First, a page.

Celiac disease (gluten sensitive enteropathy) is a common disorder affecting both children and adults. As many people with celiac disease do not present with the classic malabsorptive syndrome, delays in diagnosis are common. Dental enamel defects and recurrent aphthous ulcers, which may occur in patients with celiac disease, may be the only manifestation of this disorder. When dentists encounter these features, they should enquire about other clinical symptoms, associated disorders and family history of celiac disease. In suspected cases, the patient or family physician should be advised to obtain serologic screening for celiac disease and, if positive, confirmation of the diagnosis by intestinal biopsy. Dentists can play on important role in identifying people who may have unrecognized celiac disease. Appropriate referral and a timely diagnosis can help prevent serious complications of this disorder.
Research Source:J Can Dent Assoc. 2011;77:b39.
Most use the terms gluten sensitivity and celiac disease synonymously. Unfortunately, this leads to a lot of misdiagnosis as doctors continue to perform lab tests that only look for celiac disease. These tests focus on the gluten induced damage present only in the small intestine. As stated above, sometimes the only manifestations of gluten induced disease are found in the mouth. Apthous ulcers (canker sores), and dental enamel defects were the symptoms described. There are a number of other oral manifestations of gluten as well.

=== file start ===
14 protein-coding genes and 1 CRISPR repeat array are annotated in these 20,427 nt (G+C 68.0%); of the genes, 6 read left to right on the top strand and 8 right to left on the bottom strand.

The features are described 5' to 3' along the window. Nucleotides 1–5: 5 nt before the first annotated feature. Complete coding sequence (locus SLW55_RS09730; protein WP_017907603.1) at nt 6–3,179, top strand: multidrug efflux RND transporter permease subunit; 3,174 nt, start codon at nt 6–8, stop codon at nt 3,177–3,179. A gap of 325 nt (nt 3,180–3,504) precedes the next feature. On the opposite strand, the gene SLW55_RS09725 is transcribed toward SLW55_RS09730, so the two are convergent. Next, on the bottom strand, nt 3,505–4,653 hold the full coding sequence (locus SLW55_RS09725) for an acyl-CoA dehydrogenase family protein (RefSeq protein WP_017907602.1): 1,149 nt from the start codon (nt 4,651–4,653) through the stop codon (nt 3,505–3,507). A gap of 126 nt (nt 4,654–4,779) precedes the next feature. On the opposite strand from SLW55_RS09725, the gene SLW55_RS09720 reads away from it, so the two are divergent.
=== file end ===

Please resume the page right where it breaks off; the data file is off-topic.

From Mouth To Intestine – Gluten Impacts the Entire GI Tract
- Canker sores
- Geographic tongue (gluten induced damage on the tongue – makes the tongue look similar to a topographical map)
- Tonsilar stones or exudates (appears as white lumps of puss embedded in the tonsils)
- Pharyngeal Erythema (chronic severe redness in the back of the throat)
- Excessive mucus production (leads to chronic throat clearing)
- Bad breath
- Cystic Frenula (a small cyst can form on the flap of skin connecting your top lip to your gums)
- Metallic taste in the mouth
Stomach and Esophagus
- Gerd (Gastric Reflux)
- Gastric Ulcers
- Stomach gas and bloating (chronic – after eating)
- Barret’s Esophagus
- Hiatal Hernia
- H. Pylori infection
- Vitamin B-12 Anemia
- Iron deficiency anemia (both B-12 and iron require special chemicals made in the stomach to be absorbed)
Small & Large Intestine
- Celiac disease
- Crohn’s disease
- Ulcerative Colitis
- Chronic Diarrhea
- Chronic Constipation
- Abdominal migraines
Original text from:http://www.glutenfreesociety.org/gluten-free-society-blog/dentists-are-taking-an-active-role-in-diagnosing-gluten-sensitivity/
If you have any of these symptoms and have no answers then a Celiac blood test, stool sample sent to Enterolabs or just an adherence to a gluten free diet might be in order.